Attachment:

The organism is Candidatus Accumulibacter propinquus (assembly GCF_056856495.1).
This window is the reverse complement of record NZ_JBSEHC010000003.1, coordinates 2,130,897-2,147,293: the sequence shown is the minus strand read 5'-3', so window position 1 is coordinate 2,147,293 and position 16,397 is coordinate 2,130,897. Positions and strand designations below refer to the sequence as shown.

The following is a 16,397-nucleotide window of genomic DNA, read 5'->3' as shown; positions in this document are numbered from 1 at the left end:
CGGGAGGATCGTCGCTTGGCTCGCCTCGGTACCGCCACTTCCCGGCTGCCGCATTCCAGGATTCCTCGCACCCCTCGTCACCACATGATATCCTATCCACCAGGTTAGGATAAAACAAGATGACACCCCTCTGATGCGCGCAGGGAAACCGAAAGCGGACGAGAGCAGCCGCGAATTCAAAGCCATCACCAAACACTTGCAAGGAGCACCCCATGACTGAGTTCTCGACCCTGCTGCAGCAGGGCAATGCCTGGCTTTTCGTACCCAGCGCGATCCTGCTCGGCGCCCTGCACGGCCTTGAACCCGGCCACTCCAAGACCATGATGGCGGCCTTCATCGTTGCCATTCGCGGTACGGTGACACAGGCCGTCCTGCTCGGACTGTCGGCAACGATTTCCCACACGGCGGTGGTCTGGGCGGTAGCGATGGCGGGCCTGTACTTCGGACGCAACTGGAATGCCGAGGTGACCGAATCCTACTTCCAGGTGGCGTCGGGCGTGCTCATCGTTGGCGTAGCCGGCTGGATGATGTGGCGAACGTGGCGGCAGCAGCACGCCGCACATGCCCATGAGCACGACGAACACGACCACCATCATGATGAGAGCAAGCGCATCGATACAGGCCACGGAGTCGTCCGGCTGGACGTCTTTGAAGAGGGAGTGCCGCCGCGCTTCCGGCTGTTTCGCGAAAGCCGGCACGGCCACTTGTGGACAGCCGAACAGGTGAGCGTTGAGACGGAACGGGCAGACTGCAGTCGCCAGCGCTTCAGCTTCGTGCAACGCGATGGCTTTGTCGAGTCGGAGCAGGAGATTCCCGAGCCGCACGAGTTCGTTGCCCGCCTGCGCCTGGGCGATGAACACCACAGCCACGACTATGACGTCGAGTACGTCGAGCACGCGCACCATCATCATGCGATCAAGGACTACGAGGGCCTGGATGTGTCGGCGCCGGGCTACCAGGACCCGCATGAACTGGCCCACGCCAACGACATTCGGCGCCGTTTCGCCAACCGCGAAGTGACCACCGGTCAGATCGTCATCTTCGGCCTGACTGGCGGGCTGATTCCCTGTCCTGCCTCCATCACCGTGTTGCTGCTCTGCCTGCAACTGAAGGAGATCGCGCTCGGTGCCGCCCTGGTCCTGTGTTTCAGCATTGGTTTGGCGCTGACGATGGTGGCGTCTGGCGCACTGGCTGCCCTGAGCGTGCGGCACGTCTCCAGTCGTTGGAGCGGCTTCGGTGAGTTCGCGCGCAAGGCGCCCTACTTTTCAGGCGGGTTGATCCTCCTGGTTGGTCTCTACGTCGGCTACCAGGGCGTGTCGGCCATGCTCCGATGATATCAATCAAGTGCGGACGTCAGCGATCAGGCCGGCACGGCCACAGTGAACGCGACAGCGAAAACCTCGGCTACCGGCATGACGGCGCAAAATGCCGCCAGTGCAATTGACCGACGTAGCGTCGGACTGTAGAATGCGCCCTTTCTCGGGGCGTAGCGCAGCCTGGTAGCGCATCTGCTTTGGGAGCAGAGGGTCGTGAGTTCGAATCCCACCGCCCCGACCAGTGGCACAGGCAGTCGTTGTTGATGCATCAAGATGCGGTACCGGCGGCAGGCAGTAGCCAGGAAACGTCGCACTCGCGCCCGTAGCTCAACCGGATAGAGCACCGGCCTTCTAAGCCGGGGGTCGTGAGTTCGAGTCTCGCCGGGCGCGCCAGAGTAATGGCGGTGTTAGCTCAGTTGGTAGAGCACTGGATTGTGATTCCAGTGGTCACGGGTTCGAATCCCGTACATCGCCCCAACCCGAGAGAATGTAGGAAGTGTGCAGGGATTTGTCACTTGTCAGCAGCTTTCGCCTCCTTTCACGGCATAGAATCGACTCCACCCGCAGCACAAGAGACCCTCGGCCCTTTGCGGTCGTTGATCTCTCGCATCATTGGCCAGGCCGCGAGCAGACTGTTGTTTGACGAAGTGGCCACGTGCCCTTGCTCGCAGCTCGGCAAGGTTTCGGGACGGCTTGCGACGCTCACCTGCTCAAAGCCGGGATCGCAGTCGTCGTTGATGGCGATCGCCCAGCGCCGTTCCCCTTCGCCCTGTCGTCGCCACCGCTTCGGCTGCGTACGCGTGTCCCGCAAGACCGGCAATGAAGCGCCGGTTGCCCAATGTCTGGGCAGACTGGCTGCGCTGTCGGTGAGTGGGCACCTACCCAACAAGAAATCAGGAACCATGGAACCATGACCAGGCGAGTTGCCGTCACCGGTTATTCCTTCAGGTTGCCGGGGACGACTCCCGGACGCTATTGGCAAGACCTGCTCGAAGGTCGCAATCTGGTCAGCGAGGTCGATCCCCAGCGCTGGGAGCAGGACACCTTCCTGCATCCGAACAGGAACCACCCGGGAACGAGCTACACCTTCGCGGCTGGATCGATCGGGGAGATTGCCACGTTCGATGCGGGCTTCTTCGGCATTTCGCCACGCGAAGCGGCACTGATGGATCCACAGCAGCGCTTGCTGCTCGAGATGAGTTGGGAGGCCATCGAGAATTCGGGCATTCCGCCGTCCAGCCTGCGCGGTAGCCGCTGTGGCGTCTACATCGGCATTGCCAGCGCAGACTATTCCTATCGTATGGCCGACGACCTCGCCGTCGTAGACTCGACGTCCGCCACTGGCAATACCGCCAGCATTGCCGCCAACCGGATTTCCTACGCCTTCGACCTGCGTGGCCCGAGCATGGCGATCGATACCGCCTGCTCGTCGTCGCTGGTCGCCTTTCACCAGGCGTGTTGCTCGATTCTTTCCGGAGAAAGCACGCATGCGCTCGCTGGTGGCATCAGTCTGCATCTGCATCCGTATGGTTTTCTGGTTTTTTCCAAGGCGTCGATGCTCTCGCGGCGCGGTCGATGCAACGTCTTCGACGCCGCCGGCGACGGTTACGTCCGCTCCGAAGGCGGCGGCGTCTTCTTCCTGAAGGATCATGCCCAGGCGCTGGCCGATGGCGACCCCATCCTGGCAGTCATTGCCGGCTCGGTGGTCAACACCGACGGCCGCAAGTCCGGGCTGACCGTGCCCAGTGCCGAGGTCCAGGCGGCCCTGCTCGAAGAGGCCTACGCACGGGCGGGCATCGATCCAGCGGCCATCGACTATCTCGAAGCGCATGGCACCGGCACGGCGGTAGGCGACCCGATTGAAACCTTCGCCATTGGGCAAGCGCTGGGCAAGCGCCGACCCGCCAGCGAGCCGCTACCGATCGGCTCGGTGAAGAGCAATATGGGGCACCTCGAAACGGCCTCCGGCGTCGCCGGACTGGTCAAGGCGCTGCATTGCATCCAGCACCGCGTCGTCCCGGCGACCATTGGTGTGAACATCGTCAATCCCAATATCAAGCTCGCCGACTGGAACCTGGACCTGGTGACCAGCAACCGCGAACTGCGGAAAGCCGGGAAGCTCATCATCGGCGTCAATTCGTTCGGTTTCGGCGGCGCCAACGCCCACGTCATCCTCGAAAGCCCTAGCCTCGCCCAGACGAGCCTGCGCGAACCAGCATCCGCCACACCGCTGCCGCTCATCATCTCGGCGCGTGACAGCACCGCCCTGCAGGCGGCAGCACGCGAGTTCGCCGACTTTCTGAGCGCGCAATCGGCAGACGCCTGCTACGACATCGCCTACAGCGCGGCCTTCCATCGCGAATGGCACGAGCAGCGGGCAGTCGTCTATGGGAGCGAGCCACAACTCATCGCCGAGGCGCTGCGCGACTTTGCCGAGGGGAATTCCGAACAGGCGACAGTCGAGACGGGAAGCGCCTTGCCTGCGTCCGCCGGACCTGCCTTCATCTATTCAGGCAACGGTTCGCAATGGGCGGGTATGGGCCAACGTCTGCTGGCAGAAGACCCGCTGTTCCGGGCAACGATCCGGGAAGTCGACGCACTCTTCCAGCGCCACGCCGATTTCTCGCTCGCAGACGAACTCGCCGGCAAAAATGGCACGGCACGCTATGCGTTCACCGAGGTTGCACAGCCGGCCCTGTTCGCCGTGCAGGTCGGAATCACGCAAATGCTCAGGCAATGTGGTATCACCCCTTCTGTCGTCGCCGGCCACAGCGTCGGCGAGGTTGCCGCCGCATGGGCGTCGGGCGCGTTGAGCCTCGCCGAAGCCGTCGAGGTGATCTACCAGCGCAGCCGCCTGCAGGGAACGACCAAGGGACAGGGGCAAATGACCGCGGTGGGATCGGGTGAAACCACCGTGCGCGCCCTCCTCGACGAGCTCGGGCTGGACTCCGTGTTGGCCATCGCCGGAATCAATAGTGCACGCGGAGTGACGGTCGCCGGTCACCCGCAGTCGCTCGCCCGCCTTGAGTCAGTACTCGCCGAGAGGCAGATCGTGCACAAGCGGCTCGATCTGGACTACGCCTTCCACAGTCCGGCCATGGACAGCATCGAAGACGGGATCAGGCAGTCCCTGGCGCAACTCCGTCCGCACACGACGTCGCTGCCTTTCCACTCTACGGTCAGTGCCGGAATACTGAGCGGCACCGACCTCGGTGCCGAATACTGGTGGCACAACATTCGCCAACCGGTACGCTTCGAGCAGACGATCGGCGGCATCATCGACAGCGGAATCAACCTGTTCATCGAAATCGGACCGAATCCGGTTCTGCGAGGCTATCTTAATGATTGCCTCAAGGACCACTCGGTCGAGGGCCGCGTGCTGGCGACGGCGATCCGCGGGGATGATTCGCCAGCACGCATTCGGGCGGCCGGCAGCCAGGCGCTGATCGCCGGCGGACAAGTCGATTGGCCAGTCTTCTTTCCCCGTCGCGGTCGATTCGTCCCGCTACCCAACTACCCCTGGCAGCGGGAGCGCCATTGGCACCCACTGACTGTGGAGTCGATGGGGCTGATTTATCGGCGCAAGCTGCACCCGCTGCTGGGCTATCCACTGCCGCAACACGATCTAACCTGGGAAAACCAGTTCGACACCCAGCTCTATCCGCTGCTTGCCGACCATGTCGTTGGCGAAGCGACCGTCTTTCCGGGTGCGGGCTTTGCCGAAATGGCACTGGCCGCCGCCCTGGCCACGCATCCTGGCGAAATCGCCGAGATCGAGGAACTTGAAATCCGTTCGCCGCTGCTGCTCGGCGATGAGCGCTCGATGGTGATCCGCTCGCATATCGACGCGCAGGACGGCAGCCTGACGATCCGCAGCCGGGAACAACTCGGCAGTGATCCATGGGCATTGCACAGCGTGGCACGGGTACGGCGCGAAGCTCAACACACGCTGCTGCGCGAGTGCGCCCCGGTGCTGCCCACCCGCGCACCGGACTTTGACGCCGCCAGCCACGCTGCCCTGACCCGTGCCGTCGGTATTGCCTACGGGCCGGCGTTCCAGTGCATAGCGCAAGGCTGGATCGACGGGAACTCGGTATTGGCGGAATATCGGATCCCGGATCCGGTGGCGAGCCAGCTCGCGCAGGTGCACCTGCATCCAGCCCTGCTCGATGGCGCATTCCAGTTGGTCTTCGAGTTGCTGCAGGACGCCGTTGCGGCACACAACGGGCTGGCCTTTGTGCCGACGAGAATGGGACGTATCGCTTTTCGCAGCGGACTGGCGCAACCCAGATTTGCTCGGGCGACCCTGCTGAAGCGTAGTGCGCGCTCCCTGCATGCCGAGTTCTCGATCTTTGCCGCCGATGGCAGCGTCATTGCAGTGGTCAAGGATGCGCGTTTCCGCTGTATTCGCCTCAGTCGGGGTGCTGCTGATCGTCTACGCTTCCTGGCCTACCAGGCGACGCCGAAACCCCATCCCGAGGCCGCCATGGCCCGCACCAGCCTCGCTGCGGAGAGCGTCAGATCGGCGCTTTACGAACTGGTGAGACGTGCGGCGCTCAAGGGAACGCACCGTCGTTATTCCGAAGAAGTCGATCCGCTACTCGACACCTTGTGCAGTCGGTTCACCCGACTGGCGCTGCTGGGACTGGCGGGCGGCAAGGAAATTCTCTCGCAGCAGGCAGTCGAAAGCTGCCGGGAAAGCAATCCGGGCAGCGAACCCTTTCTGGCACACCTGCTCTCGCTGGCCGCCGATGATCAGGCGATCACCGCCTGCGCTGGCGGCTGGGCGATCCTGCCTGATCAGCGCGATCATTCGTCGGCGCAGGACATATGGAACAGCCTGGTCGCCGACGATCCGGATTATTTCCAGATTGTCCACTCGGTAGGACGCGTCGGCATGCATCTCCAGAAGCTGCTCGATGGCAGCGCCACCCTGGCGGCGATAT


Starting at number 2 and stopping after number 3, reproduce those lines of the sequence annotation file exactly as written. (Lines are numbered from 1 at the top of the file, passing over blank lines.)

This window is the reverse complement of record NZ_JBSEHC010000003.1, coordinates 2,130,897-2,147,293: the sequence shown is the minus strand read 5'-3', so window position 1 is coordinate 2,147,293 and position 16,397 is coordinate 2,130,897. Positions and strand designations below refer to the sequence as shown.

The following is a 16,397-nucleotide window of genomic DNA, read 5'->3' as shown; positions in this document are numbered from 1 at the left end: